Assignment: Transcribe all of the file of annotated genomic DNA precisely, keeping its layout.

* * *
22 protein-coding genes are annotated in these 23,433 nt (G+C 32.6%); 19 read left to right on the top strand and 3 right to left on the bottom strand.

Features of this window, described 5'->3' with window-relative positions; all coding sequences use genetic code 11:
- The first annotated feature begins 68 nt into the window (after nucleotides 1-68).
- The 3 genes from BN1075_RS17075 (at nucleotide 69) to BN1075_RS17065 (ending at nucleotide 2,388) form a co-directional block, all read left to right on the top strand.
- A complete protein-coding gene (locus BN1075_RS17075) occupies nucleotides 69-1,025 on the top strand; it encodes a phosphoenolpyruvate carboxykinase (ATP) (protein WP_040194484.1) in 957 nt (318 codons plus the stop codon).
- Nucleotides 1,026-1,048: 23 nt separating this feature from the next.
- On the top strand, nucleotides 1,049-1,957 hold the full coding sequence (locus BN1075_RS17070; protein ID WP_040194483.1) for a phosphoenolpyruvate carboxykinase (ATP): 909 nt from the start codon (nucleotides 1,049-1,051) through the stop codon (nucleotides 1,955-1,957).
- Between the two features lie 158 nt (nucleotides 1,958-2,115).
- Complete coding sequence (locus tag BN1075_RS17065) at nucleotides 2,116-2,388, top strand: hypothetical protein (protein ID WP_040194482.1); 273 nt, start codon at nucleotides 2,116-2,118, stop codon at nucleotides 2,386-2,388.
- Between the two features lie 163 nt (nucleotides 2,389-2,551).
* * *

22 protein-coding genes are annotated in these 23,433 nt (G+C 32.6%); 19 read left to right on the top strand and 3 right to left on the bottom strand.

Features of this window, described 5'->3' with window-relative positions; all coding sequences use genetic code 11:
- The first annotated feature begins 68 nt into the window (after nucleotides 1-68).
- The 3 genes from BN1075_RS17075 (at nucleotide 69) to BN1075_RS17065 (ending at nucleotide 2,388) form a co-directional block, all read left to right on the top strand.
- A complete protein-coding gene (locus BN1075_RS17075) occupies nucleotides 69-1,025 on the top strand; it encodes a phosphoenolpyruvate carboxykinase (ATP) (protein WP_040194484.1) in 957 nt (318 codons plus the stop codon).
- Nucleotides 1,026-1,048: 23 nt separating this feature from the next.
- On the top strand, nucleotides 1,049-1,957 hold the full coding sequence (locus BN1075_RS17070; protein ID WP_040194483.1) for a phosphoenolpyruvate carboxykinase (ATP): 909 nt from the start codon (nucleotides 1,049-1,051) through the stop codon (nucleotides 1,955-1,957).
- Between the two features lie 158 nt (nucleotides 1,958-2,115).
- Complete coding sequence (locus tag BN1075_RS17065) at nucleotides 2,116-2,388, top strand: hypothetical protein (protein ID WP_040194482.1); 273 nt, start codon at nucleotides 2,116-2,118, stop codon at nucleotides 2,386-2,388.
- Between the two features lie 163 nt (nucleotides 2,389-2,551).